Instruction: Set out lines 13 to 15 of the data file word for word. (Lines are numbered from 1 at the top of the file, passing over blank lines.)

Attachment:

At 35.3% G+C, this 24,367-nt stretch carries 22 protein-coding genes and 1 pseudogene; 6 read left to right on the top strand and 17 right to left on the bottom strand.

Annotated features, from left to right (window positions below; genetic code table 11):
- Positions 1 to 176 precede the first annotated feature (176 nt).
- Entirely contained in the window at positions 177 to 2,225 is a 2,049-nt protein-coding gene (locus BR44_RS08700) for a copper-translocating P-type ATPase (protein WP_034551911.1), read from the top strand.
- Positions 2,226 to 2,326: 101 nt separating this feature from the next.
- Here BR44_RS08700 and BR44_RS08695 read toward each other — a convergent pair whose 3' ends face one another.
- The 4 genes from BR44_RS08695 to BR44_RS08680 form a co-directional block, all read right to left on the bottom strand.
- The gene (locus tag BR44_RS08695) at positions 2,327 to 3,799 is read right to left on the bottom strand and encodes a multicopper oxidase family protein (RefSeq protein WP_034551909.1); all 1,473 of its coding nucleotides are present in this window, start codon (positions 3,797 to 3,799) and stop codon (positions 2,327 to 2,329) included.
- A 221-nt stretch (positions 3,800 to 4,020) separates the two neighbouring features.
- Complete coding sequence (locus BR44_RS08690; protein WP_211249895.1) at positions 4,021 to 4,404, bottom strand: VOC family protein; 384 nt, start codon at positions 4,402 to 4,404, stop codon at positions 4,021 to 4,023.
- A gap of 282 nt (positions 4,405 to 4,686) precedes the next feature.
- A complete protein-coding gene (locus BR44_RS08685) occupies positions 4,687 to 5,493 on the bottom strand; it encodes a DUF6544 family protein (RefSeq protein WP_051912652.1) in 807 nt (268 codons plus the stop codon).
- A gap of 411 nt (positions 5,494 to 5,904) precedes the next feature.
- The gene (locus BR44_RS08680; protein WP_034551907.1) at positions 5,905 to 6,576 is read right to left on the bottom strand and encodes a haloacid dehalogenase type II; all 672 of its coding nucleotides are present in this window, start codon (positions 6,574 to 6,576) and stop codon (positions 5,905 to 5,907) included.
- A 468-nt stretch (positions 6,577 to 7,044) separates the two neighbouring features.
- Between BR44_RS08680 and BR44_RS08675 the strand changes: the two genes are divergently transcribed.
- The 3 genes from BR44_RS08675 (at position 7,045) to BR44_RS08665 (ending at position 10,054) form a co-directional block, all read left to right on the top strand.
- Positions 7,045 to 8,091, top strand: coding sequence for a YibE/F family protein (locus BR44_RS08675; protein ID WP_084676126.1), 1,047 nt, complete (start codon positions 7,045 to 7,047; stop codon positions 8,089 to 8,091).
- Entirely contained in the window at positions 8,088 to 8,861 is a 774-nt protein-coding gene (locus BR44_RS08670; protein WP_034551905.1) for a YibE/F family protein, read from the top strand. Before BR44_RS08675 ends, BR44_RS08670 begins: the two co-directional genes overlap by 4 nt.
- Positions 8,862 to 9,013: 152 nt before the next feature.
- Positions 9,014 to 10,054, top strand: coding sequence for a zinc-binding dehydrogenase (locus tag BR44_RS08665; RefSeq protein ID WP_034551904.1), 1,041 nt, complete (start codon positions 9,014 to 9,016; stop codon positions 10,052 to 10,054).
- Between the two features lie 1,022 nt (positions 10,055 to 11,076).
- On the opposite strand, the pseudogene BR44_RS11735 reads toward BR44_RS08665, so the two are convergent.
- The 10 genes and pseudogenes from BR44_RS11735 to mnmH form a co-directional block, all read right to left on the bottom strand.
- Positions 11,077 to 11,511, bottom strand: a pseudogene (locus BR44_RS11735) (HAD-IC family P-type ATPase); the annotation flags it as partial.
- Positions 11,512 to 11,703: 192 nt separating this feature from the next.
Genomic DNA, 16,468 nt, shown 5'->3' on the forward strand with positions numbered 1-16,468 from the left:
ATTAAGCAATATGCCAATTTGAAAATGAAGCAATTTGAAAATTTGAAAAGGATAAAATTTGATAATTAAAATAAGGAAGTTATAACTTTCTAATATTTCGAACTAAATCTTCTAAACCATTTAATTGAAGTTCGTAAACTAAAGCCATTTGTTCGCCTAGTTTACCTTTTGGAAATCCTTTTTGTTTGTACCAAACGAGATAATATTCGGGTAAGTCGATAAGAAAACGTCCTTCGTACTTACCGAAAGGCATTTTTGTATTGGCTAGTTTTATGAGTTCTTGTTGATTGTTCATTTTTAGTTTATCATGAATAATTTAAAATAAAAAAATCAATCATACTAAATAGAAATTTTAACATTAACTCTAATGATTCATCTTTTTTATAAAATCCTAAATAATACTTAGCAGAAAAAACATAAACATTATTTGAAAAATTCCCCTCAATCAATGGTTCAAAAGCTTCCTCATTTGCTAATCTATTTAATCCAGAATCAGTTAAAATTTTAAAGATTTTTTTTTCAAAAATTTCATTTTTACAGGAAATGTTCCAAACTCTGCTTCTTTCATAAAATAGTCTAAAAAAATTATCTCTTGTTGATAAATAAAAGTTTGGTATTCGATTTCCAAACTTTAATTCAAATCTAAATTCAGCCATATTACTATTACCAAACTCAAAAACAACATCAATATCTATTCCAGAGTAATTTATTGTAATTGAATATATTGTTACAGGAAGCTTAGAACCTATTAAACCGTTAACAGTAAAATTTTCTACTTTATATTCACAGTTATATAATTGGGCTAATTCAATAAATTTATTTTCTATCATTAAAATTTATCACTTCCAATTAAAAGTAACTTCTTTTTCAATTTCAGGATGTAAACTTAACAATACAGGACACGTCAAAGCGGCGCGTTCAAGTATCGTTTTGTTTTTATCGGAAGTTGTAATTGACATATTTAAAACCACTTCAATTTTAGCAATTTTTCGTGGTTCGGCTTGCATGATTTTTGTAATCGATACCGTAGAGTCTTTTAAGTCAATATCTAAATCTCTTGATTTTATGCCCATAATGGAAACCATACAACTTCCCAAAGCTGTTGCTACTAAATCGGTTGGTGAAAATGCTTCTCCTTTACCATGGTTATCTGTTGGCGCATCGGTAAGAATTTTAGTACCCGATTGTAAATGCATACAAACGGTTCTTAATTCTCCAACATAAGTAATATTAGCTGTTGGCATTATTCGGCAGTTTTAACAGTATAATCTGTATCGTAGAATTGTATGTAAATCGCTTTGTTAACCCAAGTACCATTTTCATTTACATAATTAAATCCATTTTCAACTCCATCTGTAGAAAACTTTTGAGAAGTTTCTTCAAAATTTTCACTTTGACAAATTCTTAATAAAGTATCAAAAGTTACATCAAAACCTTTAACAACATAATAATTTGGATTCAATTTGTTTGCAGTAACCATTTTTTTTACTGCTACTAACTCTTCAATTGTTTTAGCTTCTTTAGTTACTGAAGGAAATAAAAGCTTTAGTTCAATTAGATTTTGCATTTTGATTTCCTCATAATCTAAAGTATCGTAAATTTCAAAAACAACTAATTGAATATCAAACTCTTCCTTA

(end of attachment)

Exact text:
- A gap of 411 nt (positions 5,494 to 5,904) precedes the next feature.
- The gene (locus BR44_RS08680; protein WP_034551907.1) at positions 5,905 to 6,576 is read right to left on the bottom strand and encodes a haloacid dehalogenase type II; all 672 of its coding nucleotides are present in this window, start codon (positions 6,574 to 6,576) and stop codon (positions 5,905 to 5,907) included.
- A 468-nt stretch (positions 6,577 to 7,044) separates the two neighbouring features.